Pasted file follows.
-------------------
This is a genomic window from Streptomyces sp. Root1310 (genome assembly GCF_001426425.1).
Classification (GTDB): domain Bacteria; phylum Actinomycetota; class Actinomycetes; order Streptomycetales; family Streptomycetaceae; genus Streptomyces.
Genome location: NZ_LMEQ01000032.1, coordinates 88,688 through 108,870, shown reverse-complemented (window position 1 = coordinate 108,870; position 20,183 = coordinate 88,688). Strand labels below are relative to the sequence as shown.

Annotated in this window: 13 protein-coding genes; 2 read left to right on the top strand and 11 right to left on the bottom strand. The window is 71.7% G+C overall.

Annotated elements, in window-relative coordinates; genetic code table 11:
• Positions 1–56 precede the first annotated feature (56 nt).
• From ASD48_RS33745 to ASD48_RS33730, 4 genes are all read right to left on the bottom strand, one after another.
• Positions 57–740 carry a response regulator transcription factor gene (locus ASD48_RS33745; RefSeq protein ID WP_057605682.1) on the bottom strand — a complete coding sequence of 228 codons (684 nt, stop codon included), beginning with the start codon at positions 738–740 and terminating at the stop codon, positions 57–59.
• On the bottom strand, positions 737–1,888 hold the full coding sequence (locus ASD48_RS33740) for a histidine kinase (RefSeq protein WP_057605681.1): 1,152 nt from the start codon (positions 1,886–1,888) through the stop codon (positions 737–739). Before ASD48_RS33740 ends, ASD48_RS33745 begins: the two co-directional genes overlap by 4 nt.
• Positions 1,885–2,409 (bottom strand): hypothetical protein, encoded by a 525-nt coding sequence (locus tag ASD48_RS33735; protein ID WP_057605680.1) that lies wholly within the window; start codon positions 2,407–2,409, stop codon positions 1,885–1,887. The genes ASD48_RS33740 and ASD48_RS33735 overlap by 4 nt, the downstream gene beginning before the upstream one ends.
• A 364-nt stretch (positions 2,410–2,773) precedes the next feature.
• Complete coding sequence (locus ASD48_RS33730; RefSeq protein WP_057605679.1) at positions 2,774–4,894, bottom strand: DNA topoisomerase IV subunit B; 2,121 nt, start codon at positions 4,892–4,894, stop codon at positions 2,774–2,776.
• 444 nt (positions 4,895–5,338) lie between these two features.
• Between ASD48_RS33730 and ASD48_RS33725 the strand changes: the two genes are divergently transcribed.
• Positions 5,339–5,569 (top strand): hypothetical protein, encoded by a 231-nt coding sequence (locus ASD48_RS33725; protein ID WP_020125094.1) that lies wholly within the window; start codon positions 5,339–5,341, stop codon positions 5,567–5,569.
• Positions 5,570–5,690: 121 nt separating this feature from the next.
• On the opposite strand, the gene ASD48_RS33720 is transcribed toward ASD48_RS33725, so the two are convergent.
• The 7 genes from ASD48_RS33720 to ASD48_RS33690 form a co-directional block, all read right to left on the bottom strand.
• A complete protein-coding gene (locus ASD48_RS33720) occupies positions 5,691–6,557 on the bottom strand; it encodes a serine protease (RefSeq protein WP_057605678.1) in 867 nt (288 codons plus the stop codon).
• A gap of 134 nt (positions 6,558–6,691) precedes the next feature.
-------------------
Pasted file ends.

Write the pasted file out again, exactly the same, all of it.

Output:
This is a genomic window from Streptomyces sp. Root1310 (genome assembly GCF_001426425.1).
Classification (GTDB): domain Bacteria; phylum Actinomycetota; class Actinomycetes; order Streptomycetales; family Streptomycetaceae; genus Streptomyces.
Genome location: NZ_LMEQ01000032.1, coordinates 88,688 through 108,870, shown reverse-complemented (window position 1 = coordinate 108,870; position 20,183 = coordinate 88,688). Strand labels below are relative to the sequence as shown.

Annotated in this window: 13 protein-coding genes; 2 read left to right on the top strand and 11 right to left on the bottom strand. The window is 71.7% G+C overall.

Annotated elements, in window-relative coordinates; genetic code table 11:
• Positions 1–56 precede the first annotated feature (56 nt).
• From ASD48_RS33745 to ASD48_RS33730, 4 genes are all read right to left on the bottom strand, one after another.
• Positions 57–740 carry a response regulator transcription factor gene (locus ASD48_RS33745; RefSeq protein ID WP_057605682.1) on the bottom strand — a complete coding sequence of 228 codons (684 nt, stop codon included), beginning with the start codon at positions 738–740 and terminating at the stop codon, positions 57–59.
• On the bottom strand, positions 737–1,888 hold the full coding sequence (locus ASD48_RS33740) for a histidine kinase (RefSeq protein WP_057605681.1): 1,152 nt from the start codon (positions 1,886–1,888) through the stop codon (positions 737–739). Before ASD48_RS33740 ends, ASD48_RS33745 begins: the two co-directional genes overlap by 4 nt.
• Positions 1,885–2,409 (bottom strand): hypothetical protein, encoded by a 525-nt coding sequence (locus tag ASD48_RS33735; protein ID WP_057605680.1) that lies wholly within the window; start codon positions 2,407–2,409, stop codon positions 1,885–1,887. The genes ASD48_RS33740 and ASD48_RS33735 overlap by 4 nt, the downstream gene beginning before the upstream one ends.
• A 364-nt stretch (positions 2,410–2,773) precedes the next feature.
• Complete coding sequence (locus ASD48_RS33730; RefSeq protein WP_057605679.1) at positions 2,774–4,894, bottom strand: DNA topoisomerase IV subunit B; 2,121 nt, start codon at positions 4,892–4,894, stop codon at positions 2,774–2,776.
• 444 nt (positions 4,895–5,338) lie between these two features.
• Between ASD48_RS33730 and ASD48_RS33725 the strand changes: the two genes are divergently transcribed.
• Positions 5,339–5,569 (top strand): hypothetical protein, encoded by a 231-nt coding sequence (locus ASD48_RS33725; protein ID WP_020125094.1) that lies wholly within the window; start codon positions 5,339–5,341, stop codon positions 5,567–5,569.
• Positions 5,570–5,690: 121 nt separating this feature from the next.
• On the opposite strand, the gene ASD48_RS33720 is transcribed toward ASD48_RS33725, so the two are convergent.
• The 7 genes from ASD48_RS33720 to ASD48_RS33690 form a co-directional block, all read right to left on the bottom strand.
• A complete protein-coding gene (locus ASD48_RS33720) occupies positions 5,691–6,557 on the bottom strand; it encodes a serine protease (RefSeq protein WP_057605678.1) in 867 nt (288 codons plus the stop codon).
• A gap of 134 nt (positions 6,558–6,691) precedes the next feature.